It worked for me that way at least once.

Comment from: J.A.K posted at December 6, 2005 8:05 AM

On the other hand, it really bothered me that J. Jaques had to explain what the suicide meant. To me, the explanation killed all the ambiguity of the comic itself: I don't want to be told how Faye is fucked up by this suicide, I want to be -shown- through the comic. The comics were great until I read that explanation on monday, which made them feel almost like a sermon, a moralistic cautionary tale as to why we shouldn't kill ourselves. Which is not why I read comics; I read comics because the stories of others interest me, not because I want to be told how to live my life. I'm over that frustration, because Jaques has a brilliant story he's telling here and simply must read more, but that moment of anger at the newspost is still a memory fresh in my mind.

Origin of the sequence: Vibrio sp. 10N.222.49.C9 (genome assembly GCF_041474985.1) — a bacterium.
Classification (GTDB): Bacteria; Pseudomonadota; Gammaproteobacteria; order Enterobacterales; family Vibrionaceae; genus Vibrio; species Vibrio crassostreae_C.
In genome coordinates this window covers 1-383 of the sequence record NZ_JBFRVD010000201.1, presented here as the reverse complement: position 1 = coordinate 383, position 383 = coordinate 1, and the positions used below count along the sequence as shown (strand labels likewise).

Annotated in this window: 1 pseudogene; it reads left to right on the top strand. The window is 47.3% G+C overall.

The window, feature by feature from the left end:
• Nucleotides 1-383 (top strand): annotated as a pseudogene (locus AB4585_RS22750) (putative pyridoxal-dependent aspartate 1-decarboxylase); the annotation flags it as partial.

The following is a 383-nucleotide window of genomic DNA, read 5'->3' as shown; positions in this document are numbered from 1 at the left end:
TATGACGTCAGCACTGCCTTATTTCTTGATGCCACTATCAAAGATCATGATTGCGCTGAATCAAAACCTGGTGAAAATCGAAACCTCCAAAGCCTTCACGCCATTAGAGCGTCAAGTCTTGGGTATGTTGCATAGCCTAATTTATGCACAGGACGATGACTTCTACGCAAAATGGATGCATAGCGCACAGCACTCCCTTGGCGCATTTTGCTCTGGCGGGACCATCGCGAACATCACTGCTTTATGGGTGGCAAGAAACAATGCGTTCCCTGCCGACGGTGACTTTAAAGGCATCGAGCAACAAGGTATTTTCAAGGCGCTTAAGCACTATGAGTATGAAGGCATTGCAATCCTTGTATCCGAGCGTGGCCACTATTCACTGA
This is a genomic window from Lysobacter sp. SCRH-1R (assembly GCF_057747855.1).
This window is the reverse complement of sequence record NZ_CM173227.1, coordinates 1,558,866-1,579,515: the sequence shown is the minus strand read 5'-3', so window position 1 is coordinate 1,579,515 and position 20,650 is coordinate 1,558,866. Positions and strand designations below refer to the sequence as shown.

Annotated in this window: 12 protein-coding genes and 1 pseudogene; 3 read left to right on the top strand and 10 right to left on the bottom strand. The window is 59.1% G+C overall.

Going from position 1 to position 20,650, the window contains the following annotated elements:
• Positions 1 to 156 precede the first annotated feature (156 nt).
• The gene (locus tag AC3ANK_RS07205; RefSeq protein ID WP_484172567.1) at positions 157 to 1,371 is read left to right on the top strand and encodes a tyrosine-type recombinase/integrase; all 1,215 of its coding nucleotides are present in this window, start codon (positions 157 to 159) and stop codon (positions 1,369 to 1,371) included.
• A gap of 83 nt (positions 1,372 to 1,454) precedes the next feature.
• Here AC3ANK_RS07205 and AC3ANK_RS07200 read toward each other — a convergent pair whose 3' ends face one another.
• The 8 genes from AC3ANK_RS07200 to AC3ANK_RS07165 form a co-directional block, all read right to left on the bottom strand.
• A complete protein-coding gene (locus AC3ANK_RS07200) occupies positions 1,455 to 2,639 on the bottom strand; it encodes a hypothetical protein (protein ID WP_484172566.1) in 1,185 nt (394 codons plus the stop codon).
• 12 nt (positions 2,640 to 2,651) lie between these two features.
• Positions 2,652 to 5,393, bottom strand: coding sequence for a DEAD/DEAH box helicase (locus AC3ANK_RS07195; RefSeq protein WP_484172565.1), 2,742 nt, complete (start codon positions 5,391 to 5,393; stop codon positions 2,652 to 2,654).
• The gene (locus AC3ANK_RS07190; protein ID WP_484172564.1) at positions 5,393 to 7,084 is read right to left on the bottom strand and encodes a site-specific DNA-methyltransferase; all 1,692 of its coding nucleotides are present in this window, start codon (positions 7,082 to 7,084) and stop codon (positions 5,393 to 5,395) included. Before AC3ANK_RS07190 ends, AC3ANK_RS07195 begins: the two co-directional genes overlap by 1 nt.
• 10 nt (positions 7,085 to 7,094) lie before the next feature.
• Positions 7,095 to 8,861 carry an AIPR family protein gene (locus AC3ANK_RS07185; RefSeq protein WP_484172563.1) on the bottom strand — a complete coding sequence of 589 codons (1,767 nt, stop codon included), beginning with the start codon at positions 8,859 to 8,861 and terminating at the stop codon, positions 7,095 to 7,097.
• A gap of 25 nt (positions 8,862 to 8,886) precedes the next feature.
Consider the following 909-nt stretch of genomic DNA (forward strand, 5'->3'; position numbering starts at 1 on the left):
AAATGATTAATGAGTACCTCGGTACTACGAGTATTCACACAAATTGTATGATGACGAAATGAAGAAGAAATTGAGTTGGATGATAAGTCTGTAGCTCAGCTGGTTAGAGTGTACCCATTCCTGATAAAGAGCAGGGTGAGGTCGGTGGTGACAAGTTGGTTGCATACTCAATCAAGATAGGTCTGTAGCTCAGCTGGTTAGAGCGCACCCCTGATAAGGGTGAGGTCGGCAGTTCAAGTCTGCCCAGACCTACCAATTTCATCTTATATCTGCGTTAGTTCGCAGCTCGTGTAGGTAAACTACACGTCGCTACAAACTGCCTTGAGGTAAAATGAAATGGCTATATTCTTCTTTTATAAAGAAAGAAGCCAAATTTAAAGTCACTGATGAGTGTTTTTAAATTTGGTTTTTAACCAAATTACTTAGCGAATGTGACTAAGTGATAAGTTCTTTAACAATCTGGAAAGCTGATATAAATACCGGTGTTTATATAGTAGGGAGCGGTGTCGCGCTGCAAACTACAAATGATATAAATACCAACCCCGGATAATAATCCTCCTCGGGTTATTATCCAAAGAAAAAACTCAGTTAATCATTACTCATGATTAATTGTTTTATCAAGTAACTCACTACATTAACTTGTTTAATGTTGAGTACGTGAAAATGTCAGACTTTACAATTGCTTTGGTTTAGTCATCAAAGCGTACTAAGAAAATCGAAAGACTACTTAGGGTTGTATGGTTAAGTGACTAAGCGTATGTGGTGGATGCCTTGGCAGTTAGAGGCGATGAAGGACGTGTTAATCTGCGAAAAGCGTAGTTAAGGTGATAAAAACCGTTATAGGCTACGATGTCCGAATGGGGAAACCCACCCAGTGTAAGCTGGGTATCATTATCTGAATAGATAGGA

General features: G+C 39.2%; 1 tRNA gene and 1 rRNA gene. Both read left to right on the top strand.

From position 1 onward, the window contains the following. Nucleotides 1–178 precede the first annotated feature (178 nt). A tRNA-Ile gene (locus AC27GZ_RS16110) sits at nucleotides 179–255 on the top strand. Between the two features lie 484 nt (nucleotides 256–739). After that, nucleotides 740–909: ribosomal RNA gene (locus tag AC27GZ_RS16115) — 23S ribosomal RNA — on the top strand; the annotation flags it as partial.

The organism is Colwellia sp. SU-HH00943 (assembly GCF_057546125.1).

I actually thought it was more realistic this way: as Jeph said today, when someone starts talking they'll often keep going about it, and the way Jeph did it did seem true to Faye. I can't imagine her discussion with Marten ending there, and there's not too much reason to cut away. Plus, now we can see he needed to continue the conversation to give the exposition about the car crash.

Did anyone else feel a bit bad laughing at today's comic (Tuesday's, never Monday's)?

Comment from: J.A.K posted at December 6, 2005 8:06 AM

That first paragraph above was supposed to be a quote. Which makes that clearer

Comment from: larksilver posted at December 6, 2005 10:59 AM

I thought the alien thing was funny, but had no guilt. After all, she's just bared her soul. A wee bit of tension relief there, combined with "are you really listening?" can be useful. One who is accustomed to having giant walls up between themselves and the world can only sit, naked and exposed, for so long before some defense mechanism has to go into play. So hers was mild, and funny. It works for me.

Comment from: Thomas Blight posted at December 6, 2005 2:41 PM

Speaking from my personal experience, the selfishness of suicide is often what stops people who are on the edge from killing themselves. It's what stopped me from ever trying to kill myself. It seems to take extreme trauma to actually push someone over the edge and follow through.